As members of the Millennial generation – otherwise known as Gen Y – begin to enter the workforce, workplaces and organizations must change to meet their unique talents and challenges. Employees of the generation have different expectations for their working lives and careers, and the savvy organization takes these into account from the moment of hire and through the onboarding process.
Who are Millennials?
Millennials are members of the generation born between 1980 and 1995. They are a generation that came of age in an era of increasing technology and economic uncertainty, both of which shape the way they approach work and life. While millennial employees are often dismissed as lazy or self-involved, in reality their unique approach to work and life can be an asset to organizations that know how to leverage them.
Common traits of Millennials:
• Preference for multitasking
• Highly connected, via social media and other communication technology
• Tech-savvy – Millennials have grown up using computers and other technology
• Desire to be recognized for their efforts
• Desire for instant gratification and feedback
• Team-oriented and collaborative
• Close to their parents
• Expectation of work-life balance, high value on personal time
How Do Millennials Differ from Other Workers?
Millennials differ from workers in older generations in several important ways. Millennials are generally more tech-savvy than older workers because they have grown up using technology, and with the expectation that technology will continue to evolve. They are thus very comfortable with computers, social media, and other technology. Being comfortable with social media may mean that Millennials need extra coaching on professional communication and what levels of personal transparency are appropriate in the workplace.
They have also come of age as multitasking – which may mean they are more productive, but may also mean they have difficulty focusing on one task for an extended period. They tend to be collaborative and team-oriented and to work well in groups. Millennials have a greater expectation of work-life balance at the earliest stages of their careers than older generations do, and also want to know from the first day on the job what the opportunities for advancement are in an organization. Finally, Millennials expect to be recognized for their work and to receive regular, detailed feedback. They need one-on-one mentoring and individualized attention from supervisors and managers.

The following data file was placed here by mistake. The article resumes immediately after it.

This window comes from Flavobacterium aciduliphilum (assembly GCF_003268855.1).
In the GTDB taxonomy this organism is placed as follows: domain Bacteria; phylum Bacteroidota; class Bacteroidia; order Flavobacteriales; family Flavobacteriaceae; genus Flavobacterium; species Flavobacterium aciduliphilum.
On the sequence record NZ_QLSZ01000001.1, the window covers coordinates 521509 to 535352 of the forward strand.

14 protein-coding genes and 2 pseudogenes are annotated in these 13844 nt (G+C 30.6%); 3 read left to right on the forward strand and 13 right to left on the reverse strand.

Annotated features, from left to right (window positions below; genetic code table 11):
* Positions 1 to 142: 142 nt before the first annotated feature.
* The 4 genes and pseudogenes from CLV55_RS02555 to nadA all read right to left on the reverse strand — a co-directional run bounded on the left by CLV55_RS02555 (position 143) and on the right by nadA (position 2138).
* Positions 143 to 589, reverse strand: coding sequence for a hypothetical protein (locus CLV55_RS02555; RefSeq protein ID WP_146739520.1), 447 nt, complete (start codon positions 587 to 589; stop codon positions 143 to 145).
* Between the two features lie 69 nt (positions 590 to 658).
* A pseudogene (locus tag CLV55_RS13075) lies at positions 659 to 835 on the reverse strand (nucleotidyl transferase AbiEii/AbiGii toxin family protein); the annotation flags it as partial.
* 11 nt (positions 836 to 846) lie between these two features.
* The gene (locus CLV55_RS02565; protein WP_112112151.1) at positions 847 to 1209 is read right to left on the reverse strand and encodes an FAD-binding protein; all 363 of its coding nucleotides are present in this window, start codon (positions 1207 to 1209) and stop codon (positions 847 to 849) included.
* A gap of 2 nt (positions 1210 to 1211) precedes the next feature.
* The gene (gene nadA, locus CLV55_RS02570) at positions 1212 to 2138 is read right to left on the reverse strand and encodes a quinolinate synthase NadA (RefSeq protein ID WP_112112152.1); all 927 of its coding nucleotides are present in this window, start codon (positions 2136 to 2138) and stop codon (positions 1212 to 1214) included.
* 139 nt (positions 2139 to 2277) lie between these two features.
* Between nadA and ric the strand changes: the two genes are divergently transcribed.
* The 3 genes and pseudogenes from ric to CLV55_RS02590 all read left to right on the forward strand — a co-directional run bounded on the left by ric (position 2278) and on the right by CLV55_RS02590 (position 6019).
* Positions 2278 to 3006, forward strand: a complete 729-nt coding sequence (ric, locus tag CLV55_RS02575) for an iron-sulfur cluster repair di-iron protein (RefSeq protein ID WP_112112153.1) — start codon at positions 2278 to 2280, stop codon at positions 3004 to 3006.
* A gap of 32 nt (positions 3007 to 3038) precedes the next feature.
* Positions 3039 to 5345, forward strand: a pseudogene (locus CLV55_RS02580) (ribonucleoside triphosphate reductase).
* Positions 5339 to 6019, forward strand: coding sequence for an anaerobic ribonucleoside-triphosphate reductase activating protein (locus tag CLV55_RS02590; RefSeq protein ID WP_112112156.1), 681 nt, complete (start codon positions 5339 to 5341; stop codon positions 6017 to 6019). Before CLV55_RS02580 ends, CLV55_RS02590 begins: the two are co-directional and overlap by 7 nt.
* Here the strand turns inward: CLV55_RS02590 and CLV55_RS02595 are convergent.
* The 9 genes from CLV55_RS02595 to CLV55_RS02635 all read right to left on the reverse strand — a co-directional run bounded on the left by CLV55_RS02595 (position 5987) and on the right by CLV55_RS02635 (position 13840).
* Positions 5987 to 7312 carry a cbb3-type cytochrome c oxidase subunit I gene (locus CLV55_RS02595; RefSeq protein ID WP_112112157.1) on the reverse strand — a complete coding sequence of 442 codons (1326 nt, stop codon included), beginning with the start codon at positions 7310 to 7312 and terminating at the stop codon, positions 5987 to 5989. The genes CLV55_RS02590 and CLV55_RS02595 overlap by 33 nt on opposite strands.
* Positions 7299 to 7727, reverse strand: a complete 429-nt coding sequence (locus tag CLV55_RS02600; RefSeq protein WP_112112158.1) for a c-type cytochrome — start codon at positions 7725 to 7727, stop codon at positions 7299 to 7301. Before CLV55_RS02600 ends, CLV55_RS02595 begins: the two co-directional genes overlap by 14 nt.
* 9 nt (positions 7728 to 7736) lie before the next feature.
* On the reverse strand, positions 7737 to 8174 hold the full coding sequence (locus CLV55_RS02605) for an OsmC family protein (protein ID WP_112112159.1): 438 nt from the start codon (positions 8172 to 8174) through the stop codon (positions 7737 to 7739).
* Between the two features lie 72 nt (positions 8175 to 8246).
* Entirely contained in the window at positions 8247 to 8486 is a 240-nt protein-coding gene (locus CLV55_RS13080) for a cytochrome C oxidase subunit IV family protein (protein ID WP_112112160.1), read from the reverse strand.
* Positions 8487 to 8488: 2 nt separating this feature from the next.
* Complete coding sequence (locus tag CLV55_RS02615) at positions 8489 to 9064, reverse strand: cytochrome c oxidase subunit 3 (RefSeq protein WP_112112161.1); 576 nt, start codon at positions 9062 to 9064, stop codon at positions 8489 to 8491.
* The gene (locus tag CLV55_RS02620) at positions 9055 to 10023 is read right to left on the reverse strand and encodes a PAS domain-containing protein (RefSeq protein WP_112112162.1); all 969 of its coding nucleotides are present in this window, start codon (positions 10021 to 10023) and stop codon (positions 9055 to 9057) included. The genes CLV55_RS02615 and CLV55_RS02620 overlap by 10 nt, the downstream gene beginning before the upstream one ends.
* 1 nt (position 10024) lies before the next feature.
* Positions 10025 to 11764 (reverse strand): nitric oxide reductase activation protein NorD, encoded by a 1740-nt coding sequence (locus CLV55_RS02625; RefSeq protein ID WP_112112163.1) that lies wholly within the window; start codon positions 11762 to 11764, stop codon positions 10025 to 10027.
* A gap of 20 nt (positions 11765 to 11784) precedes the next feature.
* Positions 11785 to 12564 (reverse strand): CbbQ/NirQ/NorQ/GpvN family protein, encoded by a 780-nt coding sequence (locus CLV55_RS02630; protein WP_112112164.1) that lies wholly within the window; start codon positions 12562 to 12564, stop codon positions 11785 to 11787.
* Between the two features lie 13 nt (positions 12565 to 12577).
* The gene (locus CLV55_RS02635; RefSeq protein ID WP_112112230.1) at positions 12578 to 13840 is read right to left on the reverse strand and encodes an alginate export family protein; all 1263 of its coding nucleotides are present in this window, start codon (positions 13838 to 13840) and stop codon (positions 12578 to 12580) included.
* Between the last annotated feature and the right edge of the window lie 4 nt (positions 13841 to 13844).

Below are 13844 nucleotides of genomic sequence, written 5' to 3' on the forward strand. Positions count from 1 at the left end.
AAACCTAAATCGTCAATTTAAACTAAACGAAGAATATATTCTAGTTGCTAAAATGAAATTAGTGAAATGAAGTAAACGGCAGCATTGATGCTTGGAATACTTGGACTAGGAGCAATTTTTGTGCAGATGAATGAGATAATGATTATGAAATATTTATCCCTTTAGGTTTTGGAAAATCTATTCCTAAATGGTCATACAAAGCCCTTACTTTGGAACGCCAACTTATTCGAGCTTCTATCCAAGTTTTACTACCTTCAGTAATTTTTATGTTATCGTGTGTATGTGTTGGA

Investiture Socialization – Let Them Be Themselves!
One method that works well when onboarding millennial employees is investiture socialization. In this process, managers and supervisors draw on Millennials’ unique traits and perspectives and allow these employees to be themselves. Allowing millennial employees to be themselves not only helps to alleviate any anxiety they may have about being inauthentic – a particular concern for this generation – but also allows managers and supervisors to see their strengths and weaknesses in action. Finding ways to incorporate millennial traits such as tech-savviness into the onboarding process is another key aspect of investiture socialization, as is spending one-on-one time with the new hires.
Informal Rather than Formal Onboarding Processes
Millennial employees respond better to informal onboarding processes. Day-long orientation sessions, lecture-style orientations, and endless reams of paperwork are at odds with Millennials’ preference for multitasking, technology, and (at times) instant gratification. Finding ways to onboard Millennials that draw on their preference for fast-paced, technology-based, and personal interactions is likely to engage these new hires. Putting onboarding material that might otherwise be delivered in lecture format on DVD or in podcast form, for instance, may be more engaging to the millennial new hire. Assigning a manager, supervisor, or team member to deliver the onboarding material to the new millennial one on one rather than in a large group setting is also more effective.